Proptech Growth Strategy Brief Newsletter
Collective Retreats Growth Strategy
Collective Retreats is a outdoor hospitality company that offers high-end glamping experiences near major cities in the U.S.
"Grain of Salt" Warning: I write this newsletter with an outsider's understanding of the business in question. I am likely to make mistakes, leaps of judgement, and assumptions - that's what makes it fun.
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Collective Retreats is a outdoor hospitality company that offers high-end glamping experiences near major cities in the U.S. With lux accommodations, gourmet dining, and exclusive activities, they're looking to take a bite out of the hotel industry by offering differentiated experiences in natural environments, without having to go far from the city.
In June of 2021, Collective Retreats raised $23M in series C funding. "[Collective Retreats] will be the equivalent of a Four Seasons experience, but in nature,", says Jeff Cavins, CEO of one of the funding round's leaders, Outdoorsy.
Strengths & Weaknesses
In most markets, being one of the only players can be a red flag. If there was real opportunity, there should be more competition. But the nascency of this market and the real estate industry's general slowness to jump into new opportunities make Collective Retreat's earliness a strength. This first-mover advantage has led to some great press and decent SEO presence for growing search keywords.
But all is not rosy. They've under invested in media production and web design, which dulls some of the sheen a product as sexy as this should be leaning on. It also feels like there is some confusion around who C.R is for - it feels somewhat like a product looking for a market, suggesting there may be some product management problems here. Lastly, C.R. seems like a product prime for repeat business and referrals, but there doesn't seem to be much infrastructure set up to encourage and take advantage of this yet.
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Opportunities and Threats
Collective Retreat's biggest tailwind is society's post-COVID reemergence. People have been stuck inside for 18 months, and have pockets full of unspent vacation money. Not only that, but the fact that C.R. locations can focus on people in the city they're based in rather than visitors lends C.R. a huge opportunity for repeat business and the optionality to build their own lead generation funnel, rather thansacrificing a big cut to hotel aggregator sites. Tack on a growing discontent around Airbnb's hidden pricing and remote teams hosting more off-sites, and you have an interesting event convergence that could spell success.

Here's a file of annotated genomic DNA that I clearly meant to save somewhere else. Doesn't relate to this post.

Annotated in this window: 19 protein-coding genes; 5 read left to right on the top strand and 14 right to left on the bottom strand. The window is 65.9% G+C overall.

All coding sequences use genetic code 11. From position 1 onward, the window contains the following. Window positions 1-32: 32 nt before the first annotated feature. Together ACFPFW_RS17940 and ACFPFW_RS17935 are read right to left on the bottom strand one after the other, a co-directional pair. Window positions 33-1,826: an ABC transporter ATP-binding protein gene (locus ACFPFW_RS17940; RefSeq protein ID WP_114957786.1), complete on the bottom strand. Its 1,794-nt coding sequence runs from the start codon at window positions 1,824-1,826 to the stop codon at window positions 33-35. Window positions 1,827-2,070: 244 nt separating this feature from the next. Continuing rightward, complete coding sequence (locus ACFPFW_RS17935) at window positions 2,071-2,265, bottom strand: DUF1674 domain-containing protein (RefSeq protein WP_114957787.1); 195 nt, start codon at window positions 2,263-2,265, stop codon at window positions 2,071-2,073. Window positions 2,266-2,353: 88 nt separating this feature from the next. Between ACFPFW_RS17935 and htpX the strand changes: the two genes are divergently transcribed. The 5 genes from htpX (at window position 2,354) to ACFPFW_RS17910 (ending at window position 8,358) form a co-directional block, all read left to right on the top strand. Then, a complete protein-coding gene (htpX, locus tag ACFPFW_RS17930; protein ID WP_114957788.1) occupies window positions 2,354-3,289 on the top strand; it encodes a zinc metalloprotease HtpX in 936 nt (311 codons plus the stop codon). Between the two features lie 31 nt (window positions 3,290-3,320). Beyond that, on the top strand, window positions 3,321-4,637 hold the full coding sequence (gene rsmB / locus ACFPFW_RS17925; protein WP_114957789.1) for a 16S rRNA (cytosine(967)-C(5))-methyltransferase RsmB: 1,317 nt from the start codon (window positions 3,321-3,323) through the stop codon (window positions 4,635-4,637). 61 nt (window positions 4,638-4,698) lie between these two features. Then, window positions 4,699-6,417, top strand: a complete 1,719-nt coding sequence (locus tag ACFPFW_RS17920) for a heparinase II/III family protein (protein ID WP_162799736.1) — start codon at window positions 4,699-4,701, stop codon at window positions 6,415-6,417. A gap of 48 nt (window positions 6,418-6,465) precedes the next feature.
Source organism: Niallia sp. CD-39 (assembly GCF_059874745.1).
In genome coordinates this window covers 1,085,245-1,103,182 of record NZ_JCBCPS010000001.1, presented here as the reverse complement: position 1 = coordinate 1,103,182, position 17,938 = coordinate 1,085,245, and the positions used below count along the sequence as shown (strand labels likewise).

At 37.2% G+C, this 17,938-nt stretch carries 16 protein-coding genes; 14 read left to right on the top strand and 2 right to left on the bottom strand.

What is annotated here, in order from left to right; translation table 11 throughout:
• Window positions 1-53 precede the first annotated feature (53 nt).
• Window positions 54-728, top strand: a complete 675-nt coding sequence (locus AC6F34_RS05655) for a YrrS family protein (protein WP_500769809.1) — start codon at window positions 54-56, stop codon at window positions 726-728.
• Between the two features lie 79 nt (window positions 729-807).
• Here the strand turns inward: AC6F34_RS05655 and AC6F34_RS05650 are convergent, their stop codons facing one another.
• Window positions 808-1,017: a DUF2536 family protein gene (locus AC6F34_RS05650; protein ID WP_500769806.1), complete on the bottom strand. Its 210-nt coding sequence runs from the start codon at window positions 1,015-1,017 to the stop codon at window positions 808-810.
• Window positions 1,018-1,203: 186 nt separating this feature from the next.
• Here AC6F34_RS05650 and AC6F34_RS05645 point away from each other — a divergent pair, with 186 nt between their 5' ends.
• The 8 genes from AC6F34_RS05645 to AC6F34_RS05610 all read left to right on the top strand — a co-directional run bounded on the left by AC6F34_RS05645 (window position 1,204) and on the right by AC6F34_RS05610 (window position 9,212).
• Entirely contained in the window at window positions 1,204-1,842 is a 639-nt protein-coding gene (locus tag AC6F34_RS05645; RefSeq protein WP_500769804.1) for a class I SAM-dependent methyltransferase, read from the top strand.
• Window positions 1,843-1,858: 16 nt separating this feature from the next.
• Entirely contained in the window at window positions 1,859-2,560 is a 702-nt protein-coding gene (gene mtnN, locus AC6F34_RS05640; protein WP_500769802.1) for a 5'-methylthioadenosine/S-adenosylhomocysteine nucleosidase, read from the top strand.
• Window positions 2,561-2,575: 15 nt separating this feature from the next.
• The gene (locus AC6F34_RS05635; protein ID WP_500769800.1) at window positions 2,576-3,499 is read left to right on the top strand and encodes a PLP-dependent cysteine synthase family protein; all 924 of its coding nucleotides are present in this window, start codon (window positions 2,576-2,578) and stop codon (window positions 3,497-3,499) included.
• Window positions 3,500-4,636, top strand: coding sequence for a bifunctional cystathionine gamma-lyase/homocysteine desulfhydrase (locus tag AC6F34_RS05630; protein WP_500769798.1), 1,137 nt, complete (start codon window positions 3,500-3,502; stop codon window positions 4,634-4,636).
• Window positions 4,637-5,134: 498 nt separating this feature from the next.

The threats facing C.R. aren't much in their control. Glamping has gained steam over the last five years, but that could yet turn out to be a fad. If it's not, they should expect competition from big hotel labels as they aim for a foothold in a new hospitality market.
Given all this, I think the best move for Collective Retreats is to turn itself into a media company, and create a lifestyle brand that brings in passionate, repeat business.
Product & Positioning
Collective Retreats' copy and imagery suggest there's no core reference point guiding decisions on whom their customer is. They should first align on their core target segments, and create detailed user personas to arrange all media around.
Only when personas are completed would I dive into rewriting and reshooting the entire website. This product is aspirational and sexy, and the first step toward creating a story brand around it is to use media to stir desire in their prospects.
The fact that Collective Retreats set up outside major cities will be a huge boon to business for two reasons - repeat business and concentrated buyer market. Providing great experiences will create repeat business, and geo-fencing marketing efforts to a given city will make their marketing budget far more efficient.
Since most people aren't aiming to book a trip right now, I would aim to create segmented email lists within each service city, and use email automations and newsletters to nurture users over time. Eventually, a certain amount of them will pull the trigger and make a booking.
We need to build a system that encourages repeat business. One way to do that is with a subscription. C.R. could make a "Club" of people who pay a subscription fee to have priority booking, discounts, and other perks. Alternatively, repeat bookings can be encouraged by creating accumulating rewards or discounts based on how often someone books.
Assuming repeat visitors are having a great time, we need to empower them to evangelize to their friends and colleagues on your behalf. A double-sided referral program could do that - offer discounts to the new booker and referrer for each new customer they bring.
I'd also consider building out a sales function internally to fill the spaces through the week. There will be lots of corporate meetings and conferences who would love to make use of a unique setting like C.R. provides, providing there's an easy path for them to do so.
That's it for today. Thanks for reading!
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